within DigiTool. This article takes a retrospective look at what worked,
what did not, and what could have been done to improve the experience.

Wrangling Electronic Resources: A Few Good Tools
Brandy Klug

There are several freely available tools today that fill the needs of
librarians tasked with maintaining electronic resources, that assist with
tasks such as editing MARC records and maintaining web sites that contain
links to electronic resources. This article gives a tour of a few tools the
author has found invaluable as an Electronic Resources Librarian.

Birong Ho, Banurekha Lakshminarayanan, and Vanessa Meireles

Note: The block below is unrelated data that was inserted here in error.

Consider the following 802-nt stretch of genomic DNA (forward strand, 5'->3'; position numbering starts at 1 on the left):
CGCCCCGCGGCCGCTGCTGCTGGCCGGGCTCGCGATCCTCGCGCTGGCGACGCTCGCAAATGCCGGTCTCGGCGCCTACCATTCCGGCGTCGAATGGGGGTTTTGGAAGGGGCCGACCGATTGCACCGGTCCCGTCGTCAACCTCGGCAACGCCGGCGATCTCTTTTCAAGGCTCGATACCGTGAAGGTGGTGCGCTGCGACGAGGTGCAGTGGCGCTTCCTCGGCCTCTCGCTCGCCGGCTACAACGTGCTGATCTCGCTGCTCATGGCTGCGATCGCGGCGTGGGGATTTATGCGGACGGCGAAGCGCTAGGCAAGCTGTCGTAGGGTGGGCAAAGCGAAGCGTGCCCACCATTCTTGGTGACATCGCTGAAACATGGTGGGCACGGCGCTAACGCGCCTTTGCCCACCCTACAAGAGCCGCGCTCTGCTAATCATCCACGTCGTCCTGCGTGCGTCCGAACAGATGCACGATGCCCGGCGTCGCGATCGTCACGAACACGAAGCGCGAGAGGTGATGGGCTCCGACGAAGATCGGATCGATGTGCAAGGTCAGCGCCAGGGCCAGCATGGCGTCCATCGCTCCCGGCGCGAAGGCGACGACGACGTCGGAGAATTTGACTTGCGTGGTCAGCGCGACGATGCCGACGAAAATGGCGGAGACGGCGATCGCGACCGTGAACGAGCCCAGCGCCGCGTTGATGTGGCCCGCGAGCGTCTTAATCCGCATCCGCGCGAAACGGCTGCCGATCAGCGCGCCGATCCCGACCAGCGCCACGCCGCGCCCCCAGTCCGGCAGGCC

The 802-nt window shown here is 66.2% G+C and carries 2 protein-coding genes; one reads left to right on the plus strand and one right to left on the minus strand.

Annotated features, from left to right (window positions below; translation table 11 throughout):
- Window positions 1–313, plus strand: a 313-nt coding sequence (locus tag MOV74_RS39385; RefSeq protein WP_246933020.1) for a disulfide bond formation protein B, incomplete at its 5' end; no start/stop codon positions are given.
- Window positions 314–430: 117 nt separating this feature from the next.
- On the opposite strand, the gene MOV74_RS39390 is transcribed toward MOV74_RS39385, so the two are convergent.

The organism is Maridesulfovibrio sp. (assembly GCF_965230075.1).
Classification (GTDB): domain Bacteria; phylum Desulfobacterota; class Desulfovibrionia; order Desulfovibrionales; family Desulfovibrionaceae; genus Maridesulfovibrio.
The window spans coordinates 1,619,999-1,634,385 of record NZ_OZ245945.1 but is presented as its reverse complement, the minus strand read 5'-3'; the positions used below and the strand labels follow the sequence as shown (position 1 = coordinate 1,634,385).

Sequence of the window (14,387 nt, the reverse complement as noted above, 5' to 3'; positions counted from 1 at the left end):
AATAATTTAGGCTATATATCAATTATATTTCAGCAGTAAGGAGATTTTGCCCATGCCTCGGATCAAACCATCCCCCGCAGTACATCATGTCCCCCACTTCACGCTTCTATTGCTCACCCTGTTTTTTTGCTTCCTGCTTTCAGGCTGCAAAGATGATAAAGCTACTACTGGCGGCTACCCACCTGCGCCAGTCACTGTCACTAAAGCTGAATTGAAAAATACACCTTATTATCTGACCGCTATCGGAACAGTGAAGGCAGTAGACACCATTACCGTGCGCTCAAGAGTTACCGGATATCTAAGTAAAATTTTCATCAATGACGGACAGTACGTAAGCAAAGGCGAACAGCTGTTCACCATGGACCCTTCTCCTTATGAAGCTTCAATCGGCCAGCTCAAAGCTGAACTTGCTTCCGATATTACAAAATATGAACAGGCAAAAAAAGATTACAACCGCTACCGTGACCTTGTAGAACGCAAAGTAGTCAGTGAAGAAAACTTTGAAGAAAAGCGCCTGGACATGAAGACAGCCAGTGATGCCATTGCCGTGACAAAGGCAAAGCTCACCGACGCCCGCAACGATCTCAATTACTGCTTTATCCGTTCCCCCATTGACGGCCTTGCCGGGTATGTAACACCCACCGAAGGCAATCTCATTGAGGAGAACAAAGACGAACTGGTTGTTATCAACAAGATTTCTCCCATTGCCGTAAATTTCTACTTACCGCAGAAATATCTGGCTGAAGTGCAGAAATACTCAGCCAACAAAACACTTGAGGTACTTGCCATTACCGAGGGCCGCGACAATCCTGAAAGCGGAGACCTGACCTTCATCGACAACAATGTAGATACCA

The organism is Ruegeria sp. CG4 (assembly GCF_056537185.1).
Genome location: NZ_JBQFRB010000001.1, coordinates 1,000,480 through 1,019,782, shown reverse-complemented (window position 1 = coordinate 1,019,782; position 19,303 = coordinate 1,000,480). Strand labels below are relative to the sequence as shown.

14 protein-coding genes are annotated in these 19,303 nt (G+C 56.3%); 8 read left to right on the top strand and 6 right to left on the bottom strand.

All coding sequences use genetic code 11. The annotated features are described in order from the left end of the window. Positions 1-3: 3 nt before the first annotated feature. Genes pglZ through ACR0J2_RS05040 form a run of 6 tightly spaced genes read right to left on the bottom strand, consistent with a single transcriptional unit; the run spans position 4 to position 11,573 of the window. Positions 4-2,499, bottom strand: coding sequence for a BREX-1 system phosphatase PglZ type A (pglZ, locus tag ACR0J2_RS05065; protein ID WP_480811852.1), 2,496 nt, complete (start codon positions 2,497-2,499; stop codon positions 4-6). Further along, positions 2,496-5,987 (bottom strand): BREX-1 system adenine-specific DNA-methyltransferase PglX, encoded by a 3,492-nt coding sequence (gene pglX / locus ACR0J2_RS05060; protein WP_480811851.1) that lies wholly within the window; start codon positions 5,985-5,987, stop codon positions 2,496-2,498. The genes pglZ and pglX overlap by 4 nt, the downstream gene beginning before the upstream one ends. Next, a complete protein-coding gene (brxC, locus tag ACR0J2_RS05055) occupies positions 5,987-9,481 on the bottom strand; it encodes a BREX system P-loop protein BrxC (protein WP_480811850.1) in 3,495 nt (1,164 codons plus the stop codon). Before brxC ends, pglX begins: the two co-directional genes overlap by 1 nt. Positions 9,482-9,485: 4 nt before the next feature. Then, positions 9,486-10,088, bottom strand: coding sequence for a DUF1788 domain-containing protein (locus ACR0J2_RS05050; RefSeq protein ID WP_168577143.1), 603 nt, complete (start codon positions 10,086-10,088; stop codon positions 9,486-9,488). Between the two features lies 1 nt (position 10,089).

Conference reports from the 5th Code4Lib Conference, held in Asheville, NC,
from February 22 to 25, 2010. The Code4Lib conference is a collective
volunteer effort of the Code4Lib community of library technologists.
Included are three brief reports on the conference from the recipients of
conference scholarships.

Concept Mapping

While reading comments to a blog post about whether or not faculty should ban laptops in the classroom, I came across a comment that linked to a blog post about a student using concept mapping software to take notes.

This particular student was using Visual Understanding Environment (VUE), an Open Source project based at Tufts University. The student wrote that he was taking much more useful notes by applying them to concept maps and he was at the same time paying better attention to the lectures instead of just transcribing the presentations.